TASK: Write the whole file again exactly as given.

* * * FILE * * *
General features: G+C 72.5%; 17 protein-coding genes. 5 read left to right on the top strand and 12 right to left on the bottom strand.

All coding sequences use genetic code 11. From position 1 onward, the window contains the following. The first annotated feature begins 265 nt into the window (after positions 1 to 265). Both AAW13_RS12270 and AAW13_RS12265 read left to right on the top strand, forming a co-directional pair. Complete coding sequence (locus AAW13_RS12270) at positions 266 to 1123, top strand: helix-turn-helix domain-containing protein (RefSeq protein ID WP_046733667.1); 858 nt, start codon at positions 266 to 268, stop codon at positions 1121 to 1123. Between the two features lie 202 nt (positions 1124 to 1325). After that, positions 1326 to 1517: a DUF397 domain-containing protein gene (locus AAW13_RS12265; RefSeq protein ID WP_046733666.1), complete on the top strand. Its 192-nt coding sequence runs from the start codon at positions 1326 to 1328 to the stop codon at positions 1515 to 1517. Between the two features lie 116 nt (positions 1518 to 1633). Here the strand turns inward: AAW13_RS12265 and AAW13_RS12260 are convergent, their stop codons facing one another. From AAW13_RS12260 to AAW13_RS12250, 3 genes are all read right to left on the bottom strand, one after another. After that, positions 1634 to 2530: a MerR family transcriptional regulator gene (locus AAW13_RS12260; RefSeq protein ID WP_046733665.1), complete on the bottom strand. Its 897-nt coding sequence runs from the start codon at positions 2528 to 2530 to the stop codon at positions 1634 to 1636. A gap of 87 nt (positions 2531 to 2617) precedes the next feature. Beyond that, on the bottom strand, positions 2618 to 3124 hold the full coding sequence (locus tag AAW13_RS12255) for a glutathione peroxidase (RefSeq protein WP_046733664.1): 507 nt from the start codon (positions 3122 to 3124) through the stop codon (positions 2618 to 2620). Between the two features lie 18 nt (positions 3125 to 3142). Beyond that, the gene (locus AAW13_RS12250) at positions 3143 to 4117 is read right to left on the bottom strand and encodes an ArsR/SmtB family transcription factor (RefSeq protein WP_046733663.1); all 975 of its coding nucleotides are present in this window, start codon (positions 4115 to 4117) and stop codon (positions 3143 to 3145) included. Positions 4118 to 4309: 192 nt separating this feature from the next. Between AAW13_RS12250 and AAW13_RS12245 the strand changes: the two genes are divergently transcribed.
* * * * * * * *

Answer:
General features: G+C 72.5%; 17 protein-coding genes. 5 read left to right on the top strand and 12 right to left on the bottom strand.

All coding sequences use genetic code 11. From position 1 onward, the window contains the following. The first annotated feature begins 265 nt into the window (after positions 1 to 265). Both AAW13_RS12270 and AAW13_RS12265 read left to right on the top strand, forming a co-directional pair. Complete coding sequence (locus AAW13_RS12270) at positions 266 to 1123, top strand: helix-turn-helix domain-containing protein (RefSeq protein ID WP_046733667.1); 858 nt, start codon at positions 266 to 268, stop codon at positions 1121 to 1123. Between the two features lie 202 nt (positions 1124 to 1325). After that, positions 1326 to 1517: a DUF397 domain-containing protein gene (locus AAW13_RS12265; RefSeq protein ID WP_046733666.1), complete on the top strand. Its 192-nt coding sequence runs from the start codon at positions 1326 to 1328 to the stop codon at positions 1515 to 1517. Between the two features lie 116 nt (positions 1518 to 1633). Here the strand turns inward: AAW13_RS12265 and AAW13_RS12260 are convergent, their stop codons facing one another. From AAW13_RS12260 to AAW13_RS12250, 3 genes are all read right to left on the bottom strand, one after another. After that, positions 1634 to 2530: a MerR family transcriptional regulator gene (locus AAW13_RS12260; RefSeq protein ID WP_046733665.1), complete on the bottom strand. Its 897-nt coding sequence runs from the start codon at positions 2528 to 2530 to the stop codon at positions 1634 to 1636. A gap of 87 nt (positions 2531 to 2617) precedes the next feature. Beyond that, on the bottom strand, positions 2618 to 3124 hold the full coding sequence (locus tag AAW13_RS12255) for a glutathione peroxidase (RefSeq protein WP_046733664.1): 507 nt from the start codon (positions 3122 to 3124) through the stop codon (positions 2618 to 2620). Between the two features lie 18 nt (positions 3125 to 3142). Beyond that, the gene (locus AAW13_RS12250) at positions 3143 to 4117 is read right to left on the bottom strand and encodes an ArsR/SmtB family transcription factor (RefSeq protein WP_046733663.1); all 975 of its coding nucleotides are present in this window, start codon (positions 4115 to 4117) and stop codon (positions 3143 to 3145) included. Positions 4118 to 4309: 192 nt separating this feature from the next. Between AAW13_RS12250 and AAW13_RS12245 the strand changes: the two genes are divergently transcribed.